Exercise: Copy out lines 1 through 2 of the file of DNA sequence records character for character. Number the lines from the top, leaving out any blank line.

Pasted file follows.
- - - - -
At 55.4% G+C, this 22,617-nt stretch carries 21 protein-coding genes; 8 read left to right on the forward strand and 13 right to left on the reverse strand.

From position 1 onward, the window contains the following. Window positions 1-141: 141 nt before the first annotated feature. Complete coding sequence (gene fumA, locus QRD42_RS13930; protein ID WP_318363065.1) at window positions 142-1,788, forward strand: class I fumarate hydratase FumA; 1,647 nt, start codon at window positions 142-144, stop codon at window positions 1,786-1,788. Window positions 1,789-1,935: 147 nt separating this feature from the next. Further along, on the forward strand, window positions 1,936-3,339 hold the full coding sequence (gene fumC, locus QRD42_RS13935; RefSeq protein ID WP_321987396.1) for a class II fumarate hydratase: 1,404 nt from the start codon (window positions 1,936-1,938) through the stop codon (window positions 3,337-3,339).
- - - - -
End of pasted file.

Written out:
At 55.4% G+C, this 22,617-nt stretch carries 21 protein-coding genes; 8 read left to right on the forward strand and 13 right to left on the reverse strand.

From position 1 onward, the window contains the following. Window positions 1-141: 141 nt before the first annotated feature. Complete coding sequence (gene fumA, locus QRD42_RS13930; protein ID WP_318363065.1) at window positions 142-1,788, forward strand: class I fumarate hydratase FumA; 1,647 nt, start codon at window positions 142-144, stop codon at window positions 1,786-1,788. Window positions 1,789-1,935: 147 nt separating this feature from the next. Further along, on the forward strand, window positions 1,936-3,339 hold the full coding sequence (gene fumC, locus QRD42_RS13935; RefSeq protein ID WP_321987396.1) for a class II fumarate hydratase: 1,404 nt from the start codon (window positions 1,936-1,938) through the stop codon (window positions 3,337-3,339).